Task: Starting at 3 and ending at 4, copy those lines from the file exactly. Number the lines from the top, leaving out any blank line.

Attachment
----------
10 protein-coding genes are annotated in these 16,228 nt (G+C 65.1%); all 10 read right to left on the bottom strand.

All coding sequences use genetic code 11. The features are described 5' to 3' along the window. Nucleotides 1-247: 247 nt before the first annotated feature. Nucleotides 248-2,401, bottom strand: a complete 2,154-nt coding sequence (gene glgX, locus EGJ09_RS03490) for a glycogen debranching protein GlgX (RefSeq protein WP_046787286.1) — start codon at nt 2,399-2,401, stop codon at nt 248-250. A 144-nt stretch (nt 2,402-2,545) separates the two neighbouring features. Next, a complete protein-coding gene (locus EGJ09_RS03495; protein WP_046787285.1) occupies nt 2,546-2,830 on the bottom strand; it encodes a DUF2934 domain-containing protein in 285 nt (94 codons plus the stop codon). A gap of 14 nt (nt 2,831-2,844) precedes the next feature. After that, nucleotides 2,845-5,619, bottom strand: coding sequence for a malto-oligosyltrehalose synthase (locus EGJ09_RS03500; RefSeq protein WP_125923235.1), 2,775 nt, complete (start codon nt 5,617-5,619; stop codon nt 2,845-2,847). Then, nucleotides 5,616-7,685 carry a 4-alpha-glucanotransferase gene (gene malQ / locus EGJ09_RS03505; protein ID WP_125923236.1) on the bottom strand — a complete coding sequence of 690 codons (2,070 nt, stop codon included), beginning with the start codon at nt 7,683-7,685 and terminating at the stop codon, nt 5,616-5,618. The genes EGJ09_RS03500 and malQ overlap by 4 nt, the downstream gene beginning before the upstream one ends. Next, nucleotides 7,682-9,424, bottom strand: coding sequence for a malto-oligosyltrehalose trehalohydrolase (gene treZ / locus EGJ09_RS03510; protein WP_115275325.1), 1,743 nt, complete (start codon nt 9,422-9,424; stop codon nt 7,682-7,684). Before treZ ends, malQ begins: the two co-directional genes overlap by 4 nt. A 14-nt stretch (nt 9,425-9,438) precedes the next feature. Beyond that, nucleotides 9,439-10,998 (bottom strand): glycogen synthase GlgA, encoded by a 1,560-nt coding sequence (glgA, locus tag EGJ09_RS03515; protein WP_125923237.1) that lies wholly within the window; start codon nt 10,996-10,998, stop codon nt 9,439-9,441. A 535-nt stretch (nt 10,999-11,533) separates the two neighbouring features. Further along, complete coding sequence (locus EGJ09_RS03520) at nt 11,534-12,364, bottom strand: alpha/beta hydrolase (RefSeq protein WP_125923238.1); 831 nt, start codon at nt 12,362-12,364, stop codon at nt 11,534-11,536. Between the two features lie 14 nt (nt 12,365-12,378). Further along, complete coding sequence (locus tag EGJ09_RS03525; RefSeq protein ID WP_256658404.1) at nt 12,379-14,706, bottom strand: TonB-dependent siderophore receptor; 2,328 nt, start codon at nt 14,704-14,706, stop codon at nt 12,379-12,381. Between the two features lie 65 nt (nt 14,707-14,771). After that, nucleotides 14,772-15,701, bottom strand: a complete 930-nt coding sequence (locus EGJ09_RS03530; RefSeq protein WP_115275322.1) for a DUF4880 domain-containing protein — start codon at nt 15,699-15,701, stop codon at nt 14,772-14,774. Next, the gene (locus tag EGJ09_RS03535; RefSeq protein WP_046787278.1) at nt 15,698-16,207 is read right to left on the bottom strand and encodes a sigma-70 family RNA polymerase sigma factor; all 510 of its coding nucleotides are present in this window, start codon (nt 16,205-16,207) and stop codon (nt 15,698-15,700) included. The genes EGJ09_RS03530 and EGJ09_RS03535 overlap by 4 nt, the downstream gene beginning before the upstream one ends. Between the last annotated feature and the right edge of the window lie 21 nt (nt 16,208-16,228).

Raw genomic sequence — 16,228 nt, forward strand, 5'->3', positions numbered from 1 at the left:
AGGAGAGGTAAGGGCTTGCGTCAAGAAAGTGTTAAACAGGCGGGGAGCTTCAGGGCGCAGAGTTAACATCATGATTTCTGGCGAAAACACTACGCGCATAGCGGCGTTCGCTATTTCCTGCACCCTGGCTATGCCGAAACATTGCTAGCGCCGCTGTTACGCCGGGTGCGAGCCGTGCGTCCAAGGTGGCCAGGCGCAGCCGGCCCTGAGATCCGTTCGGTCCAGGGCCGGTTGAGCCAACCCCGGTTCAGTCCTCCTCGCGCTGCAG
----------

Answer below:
Raw genomic sequence — 16,228 nt, forward strand, 5'->3', positions numbered from 1 at the left:
AGGAGAGGTAAGGGCTTGCGTCAAGAAAGTGTTAAACAGGCGGGGAGCTTCAGGGCGCAGAGTTAACATCATGATTTCTGGCGAAAACACTACGCGCATAGCGGCGTTCGCTATTTCCTGCACCCTGGCTATGCCGAAACATTGCTAGCGCCGCTGTTACGCCGGGTGCGAGCCGTGCGTCCAAGGTGGCCAGGCGCAGCCGGCCCTGAGATCCGTTCGGTCCAGGGCCGGTTGAGCCAACCCCGGTTCAGTCCTCCTCGCGCTGCAG